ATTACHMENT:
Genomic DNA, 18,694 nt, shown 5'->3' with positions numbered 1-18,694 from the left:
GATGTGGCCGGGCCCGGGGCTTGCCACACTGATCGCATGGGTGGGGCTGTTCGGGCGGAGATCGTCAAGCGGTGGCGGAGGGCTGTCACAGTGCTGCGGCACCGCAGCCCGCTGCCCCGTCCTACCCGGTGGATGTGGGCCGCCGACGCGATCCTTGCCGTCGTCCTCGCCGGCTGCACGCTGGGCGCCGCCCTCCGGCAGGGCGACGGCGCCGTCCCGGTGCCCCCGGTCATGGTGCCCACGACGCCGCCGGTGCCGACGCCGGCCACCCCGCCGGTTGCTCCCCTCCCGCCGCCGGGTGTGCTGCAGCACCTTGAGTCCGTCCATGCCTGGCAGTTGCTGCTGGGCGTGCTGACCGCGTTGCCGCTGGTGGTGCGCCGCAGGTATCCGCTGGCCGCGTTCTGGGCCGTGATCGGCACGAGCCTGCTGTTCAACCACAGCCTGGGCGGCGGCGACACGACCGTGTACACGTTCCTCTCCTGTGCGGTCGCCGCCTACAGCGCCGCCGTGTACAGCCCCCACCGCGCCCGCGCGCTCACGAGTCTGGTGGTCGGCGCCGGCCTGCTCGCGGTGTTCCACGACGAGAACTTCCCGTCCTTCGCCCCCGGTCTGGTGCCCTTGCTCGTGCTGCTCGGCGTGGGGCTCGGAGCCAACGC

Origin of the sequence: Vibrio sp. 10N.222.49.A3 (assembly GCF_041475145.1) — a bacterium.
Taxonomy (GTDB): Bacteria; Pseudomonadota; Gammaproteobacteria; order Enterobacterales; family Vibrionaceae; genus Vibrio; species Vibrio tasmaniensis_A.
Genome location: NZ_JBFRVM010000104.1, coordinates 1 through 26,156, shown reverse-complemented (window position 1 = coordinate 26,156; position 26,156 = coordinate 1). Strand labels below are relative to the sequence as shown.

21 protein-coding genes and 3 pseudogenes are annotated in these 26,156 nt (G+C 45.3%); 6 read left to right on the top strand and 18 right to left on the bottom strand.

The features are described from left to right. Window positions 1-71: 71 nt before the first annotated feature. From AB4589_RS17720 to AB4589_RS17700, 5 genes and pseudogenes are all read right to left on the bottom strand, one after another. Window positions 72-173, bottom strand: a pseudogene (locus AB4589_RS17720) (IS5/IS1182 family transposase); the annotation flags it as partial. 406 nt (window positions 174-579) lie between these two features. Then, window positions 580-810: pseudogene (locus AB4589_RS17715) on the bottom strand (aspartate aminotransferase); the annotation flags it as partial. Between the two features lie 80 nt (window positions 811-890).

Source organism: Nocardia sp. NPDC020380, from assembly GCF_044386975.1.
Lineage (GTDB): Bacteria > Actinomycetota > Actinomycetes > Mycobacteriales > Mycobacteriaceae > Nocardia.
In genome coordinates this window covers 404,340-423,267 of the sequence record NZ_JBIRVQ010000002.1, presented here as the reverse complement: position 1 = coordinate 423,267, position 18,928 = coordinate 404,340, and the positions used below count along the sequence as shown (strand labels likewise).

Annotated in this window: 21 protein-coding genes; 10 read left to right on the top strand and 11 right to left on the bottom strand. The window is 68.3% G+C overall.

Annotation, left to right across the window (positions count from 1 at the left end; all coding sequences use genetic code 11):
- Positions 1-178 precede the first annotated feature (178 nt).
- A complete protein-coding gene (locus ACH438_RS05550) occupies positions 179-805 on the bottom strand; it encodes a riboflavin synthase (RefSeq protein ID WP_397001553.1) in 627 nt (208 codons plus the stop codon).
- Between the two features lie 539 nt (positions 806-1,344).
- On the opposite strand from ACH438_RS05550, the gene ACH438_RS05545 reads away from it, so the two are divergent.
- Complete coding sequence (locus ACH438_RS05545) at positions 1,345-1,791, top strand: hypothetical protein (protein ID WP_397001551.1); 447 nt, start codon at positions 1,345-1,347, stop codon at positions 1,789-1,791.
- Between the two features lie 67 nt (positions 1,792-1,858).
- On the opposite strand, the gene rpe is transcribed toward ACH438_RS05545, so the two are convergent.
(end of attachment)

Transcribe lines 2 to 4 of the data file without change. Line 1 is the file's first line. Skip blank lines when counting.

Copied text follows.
GATGTGGCCGGGCCCGGGGCTTGCCACACTGATCGCATGGGTGGGGCTGTTCGGGCGGAGATCGTCAAGCGGTGGCGGAGGGCTGTCACAGTGCTGCGGCACCGCAGCCCGCTGCCCCGTCCTACCCGGTGGATGTGGGCCGCCGACGCGATCCTTGCCGTCGTCCTCGCCGGCTGCACGCTGGGCGCCGCCCTCCGGCAGGGCGACGGCGCCGTCCCGGTGCCCCCGGTCATGGTGCCCACGACGCCGCCGGTGCCGACGCCGGCCACCCCGCCGGTTGCTCCCCTCCCGCCGCCGGGTGTGCTGCAGCACCTTGAGTCCGTCCATGCCTGGCAGTTGCTGCTGGGCGTGCTGACCGCGTTGCCGCTGGTGGTGCGCCGCAGGTATCCGCTGGCCGCGTTCTGGGCCGTGATCGGCACGAGCCTGCTGTTCAACCACAGCCTGGGCGGCGGCGACACGACCGTGTACACGTTCCTCTCCTGTGCGGTCGCCGCCTACAGCGCCGCCGTGTACAGCCCCCACCGCGCCCGCGCGCTCACGAGTCTGGTGGTCGGCGCCGGCCTGCTCGCGGTGTTCCACGACGAGAACTTCCCGTCCTTCGCCCCCGGTCTGGTGCCCTTGCTCGTGCTGCTCGGCGTGGGGCTCGGAGCCAACGC

Origin of the sequence: Vibrio sp. 10N.222.49.A3 (assembly GCF_041475145.1) — a bacterium.
Taxonomy (GTDB): Bacteria; Pseudomonadota; Gammaproteobacteria; order Enterobacterales; family Vibrionaceae; genus Vibrio; species Vibrio tasmaniensis_A.